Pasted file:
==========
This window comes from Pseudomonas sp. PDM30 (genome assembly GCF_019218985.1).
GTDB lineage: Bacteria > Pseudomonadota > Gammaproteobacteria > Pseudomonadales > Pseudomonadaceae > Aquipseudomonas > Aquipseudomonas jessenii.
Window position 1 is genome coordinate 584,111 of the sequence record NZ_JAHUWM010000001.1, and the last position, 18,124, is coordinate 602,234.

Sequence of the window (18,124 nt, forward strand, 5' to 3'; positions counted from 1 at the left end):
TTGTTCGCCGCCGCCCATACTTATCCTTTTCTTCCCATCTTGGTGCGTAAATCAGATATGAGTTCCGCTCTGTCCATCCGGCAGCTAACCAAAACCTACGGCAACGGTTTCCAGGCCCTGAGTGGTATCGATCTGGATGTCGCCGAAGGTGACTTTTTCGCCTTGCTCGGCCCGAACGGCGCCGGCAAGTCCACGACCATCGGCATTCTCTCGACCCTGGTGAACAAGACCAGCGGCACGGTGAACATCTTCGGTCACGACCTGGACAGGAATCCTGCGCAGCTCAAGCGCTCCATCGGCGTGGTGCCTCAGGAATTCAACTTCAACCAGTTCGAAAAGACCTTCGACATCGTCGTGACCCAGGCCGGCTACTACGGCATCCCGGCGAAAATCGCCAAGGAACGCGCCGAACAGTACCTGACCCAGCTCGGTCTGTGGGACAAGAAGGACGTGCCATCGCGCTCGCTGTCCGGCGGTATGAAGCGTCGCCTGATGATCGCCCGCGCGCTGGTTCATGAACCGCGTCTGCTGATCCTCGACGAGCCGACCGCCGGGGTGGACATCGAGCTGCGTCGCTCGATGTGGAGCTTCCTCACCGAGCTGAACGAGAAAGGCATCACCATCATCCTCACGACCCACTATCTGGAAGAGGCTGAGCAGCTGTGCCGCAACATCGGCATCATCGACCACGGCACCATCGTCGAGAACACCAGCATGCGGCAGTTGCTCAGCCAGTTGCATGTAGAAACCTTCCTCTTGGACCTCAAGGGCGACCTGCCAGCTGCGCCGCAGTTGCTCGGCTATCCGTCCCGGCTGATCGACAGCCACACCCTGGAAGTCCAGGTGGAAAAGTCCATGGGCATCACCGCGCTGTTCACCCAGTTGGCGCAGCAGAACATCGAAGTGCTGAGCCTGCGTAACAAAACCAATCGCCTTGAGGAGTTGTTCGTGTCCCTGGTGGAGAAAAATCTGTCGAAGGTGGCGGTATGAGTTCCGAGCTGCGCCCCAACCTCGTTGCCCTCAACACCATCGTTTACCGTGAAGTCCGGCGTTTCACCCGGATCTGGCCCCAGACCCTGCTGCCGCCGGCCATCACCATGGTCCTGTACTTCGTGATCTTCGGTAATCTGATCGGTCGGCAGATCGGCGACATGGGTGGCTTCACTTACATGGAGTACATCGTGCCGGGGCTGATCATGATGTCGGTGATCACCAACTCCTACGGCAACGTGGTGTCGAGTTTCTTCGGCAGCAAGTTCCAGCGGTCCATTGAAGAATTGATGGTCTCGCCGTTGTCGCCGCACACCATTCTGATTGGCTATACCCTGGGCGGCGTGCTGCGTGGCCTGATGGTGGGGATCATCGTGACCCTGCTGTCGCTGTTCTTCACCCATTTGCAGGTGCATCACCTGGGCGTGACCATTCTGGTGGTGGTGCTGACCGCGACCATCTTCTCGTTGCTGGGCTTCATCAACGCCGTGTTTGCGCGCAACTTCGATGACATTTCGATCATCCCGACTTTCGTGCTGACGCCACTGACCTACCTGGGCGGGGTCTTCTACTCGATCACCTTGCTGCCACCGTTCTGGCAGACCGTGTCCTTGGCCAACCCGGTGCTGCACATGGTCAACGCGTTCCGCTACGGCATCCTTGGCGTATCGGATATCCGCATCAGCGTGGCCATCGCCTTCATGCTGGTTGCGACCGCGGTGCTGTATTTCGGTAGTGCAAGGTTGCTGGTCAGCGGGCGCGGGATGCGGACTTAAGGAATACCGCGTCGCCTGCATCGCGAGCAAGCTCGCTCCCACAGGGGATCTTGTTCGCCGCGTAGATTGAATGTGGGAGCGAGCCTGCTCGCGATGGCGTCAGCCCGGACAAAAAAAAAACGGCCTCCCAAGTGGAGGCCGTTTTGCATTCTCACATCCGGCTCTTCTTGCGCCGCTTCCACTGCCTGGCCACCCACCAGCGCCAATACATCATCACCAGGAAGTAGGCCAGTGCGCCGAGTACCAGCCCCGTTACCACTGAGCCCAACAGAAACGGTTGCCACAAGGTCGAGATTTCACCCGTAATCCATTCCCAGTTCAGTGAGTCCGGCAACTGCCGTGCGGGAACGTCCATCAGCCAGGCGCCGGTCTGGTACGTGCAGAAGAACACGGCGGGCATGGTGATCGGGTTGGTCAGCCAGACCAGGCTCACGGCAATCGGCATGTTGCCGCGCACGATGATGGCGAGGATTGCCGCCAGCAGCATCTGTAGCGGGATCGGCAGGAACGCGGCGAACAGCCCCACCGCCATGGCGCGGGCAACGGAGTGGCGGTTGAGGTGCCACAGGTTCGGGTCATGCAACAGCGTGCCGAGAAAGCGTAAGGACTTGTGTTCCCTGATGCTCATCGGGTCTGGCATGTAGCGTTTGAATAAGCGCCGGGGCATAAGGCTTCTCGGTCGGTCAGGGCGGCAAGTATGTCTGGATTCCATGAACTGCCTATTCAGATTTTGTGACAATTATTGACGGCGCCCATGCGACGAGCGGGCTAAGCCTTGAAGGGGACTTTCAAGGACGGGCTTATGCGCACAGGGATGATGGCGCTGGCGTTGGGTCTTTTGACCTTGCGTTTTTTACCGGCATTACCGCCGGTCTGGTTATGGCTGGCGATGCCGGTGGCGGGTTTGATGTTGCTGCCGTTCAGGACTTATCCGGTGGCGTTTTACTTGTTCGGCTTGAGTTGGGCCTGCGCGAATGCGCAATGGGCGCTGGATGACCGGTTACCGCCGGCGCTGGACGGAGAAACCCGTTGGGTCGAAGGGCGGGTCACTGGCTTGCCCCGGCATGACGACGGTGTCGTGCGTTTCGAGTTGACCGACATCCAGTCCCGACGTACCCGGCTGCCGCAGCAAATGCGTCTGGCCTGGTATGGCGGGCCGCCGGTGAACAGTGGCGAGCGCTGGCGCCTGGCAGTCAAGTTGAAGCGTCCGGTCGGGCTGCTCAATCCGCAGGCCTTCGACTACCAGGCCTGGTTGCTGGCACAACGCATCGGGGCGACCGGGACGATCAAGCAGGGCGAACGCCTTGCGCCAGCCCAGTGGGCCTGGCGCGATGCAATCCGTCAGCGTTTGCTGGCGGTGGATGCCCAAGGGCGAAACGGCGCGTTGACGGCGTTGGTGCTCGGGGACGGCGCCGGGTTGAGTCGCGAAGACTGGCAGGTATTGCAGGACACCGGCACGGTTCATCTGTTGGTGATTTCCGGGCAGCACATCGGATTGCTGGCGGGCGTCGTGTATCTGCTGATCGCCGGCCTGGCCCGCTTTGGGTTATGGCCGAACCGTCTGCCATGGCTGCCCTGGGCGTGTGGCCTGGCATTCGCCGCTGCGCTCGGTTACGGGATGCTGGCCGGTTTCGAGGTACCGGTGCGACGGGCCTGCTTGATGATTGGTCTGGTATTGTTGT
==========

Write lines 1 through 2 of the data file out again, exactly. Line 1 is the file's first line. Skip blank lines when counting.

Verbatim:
This window comes from Pseudomonas sp. PDM30 (genome assembly GCF_019218985.1).
GTDB lineage: Bacteria > Pseudomonadota > Gammaproteobacteria > Pseudomonadales > Pseudomonadaceae > Aquipseudomonas > Aquipseudomonas jessenii.